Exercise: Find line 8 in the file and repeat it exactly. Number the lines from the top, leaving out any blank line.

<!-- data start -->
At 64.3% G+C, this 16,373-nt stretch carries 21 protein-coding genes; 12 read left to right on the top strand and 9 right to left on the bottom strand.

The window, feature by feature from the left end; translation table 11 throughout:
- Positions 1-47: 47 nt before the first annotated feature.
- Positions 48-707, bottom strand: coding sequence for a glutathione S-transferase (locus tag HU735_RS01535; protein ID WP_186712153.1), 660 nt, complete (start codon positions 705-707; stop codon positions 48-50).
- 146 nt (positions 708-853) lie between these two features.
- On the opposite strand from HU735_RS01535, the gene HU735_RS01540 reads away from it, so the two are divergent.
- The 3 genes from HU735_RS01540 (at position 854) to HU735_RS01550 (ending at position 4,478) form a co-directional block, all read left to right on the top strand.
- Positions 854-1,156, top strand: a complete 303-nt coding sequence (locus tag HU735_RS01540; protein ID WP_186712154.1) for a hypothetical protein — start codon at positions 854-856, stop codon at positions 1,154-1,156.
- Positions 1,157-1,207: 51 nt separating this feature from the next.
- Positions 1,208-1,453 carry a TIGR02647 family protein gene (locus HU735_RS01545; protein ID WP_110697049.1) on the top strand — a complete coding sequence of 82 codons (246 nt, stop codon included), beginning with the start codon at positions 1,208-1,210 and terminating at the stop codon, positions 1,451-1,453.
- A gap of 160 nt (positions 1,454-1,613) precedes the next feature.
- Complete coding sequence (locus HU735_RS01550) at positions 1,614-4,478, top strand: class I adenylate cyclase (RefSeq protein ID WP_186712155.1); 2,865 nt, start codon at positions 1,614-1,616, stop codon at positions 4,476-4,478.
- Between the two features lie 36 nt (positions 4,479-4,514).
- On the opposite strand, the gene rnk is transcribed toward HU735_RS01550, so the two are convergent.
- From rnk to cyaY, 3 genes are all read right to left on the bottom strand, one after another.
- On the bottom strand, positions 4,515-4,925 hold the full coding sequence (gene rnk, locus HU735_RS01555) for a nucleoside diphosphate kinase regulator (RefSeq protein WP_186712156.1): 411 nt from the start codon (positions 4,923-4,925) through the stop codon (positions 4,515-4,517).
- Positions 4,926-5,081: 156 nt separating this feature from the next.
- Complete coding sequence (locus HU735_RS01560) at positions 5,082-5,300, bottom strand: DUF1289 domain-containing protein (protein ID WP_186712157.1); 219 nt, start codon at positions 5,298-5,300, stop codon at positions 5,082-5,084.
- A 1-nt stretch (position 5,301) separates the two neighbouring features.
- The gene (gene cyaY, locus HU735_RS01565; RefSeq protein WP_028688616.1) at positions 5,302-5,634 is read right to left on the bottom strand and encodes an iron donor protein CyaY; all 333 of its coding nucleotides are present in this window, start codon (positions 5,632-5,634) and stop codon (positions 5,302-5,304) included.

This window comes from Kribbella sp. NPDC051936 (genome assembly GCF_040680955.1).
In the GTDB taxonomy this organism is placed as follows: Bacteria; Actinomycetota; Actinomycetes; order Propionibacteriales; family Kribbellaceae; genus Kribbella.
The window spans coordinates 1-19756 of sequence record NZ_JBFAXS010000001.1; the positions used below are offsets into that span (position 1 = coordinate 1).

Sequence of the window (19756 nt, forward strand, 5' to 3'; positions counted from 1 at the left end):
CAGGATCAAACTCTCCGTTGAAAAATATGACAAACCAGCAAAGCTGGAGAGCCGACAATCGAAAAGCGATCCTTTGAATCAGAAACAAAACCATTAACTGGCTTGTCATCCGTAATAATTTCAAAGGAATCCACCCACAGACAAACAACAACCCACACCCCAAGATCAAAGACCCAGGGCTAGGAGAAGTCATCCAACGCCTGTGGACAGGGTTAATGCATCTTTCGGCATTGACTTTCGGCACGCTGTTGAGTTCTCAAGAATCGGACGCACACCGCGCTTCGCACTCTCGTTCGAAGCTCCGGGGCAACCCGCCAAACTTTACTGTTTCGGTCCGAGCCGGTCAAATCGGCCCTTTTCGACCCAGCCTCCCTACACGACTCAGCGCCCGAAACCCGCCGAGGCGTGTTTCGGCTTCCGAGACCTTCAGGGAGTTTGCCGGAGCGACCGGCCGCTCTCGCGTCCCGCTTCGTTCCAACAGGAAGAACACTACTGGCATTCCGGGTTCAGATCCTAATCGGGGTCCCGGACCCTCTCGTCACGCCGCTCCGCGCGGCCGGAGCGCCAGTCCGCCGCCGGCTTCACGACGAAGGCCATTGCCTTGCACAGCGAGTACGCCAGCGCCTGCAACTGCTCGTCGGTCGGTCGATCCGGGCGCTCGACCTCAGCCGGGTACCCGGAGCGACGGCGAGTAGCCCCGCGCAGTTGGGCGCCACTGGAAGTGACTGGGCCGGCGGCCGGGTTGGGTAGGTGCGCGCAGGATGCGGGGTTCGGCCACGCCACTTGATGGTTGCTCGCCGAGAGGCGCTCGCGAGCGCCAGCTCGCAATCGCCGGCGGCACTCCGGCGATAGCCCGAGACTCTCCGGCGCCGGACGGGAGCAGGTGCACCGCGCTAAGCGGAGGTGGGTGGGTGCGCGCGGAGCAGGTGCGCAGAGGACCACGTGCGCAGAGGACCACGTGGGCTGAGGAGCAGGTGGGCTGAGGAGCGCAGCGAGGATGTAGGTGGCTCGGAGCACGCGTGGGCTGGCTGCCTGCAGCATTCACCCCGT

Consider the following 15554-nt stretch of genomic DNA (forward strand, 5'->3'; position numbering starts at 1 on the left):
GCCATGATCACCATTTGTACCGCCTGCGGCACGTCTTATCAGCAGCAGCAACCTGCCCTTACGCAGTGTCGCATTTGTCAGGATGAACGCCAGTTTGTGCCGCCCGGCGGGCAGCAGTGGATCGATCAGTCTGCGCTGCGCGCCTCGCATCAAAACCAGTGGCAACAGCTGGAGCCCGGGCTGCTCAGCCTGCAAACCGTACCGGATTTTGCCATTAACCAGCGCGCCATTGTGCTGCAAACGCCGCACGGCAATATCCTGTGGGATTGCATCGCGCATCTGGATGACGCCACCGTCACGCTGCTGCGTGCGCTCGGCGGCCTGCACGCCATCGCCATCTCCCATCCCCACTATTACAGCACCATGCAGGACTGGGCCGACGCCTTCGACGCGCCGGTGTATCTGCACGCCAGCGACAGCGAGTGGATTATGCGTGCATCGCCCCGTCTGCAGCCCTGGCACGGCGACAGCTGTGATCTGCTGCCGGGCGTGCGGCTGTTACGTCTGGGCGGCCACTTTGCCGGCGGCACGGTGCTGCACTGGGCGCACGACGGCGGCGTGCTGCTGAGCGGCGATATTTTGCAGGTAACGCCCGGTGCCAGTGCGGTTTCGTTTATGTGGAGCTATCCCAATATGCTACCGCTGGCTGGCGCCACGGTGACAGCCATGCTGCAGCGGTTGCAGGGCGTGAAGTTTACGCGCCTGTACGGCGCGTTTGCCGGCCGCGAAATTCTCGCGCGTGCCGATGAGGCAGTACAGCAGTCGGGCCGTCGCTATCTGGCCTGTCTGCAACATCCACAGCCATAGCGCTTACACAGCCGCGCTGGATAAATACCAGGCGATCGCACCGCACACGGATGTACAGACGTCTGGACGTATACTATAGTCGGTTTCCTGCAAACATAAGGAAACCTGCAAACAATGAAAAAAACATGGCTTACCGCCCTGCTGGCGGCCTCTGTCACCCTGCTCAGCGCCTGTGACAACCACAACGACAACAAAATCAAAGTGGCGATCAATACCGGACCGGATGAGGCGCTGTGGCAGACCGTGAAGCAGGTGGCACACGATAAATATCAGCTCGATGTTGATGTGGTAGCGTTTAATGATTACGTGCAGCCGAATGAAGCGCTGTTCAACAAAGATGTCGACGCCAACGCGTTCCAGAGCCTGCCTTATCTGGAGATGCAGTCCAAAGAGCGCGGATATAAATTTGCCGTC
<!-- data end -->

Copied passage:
- Positions 854-1,156, top strand: a complete 303-nt coding sequence (locus tag HU735_RS01540; protein ID WP_186712154.1) for a hypothetical protein — start codon at positions 854-856, stop codon at positions 1,154-1,156.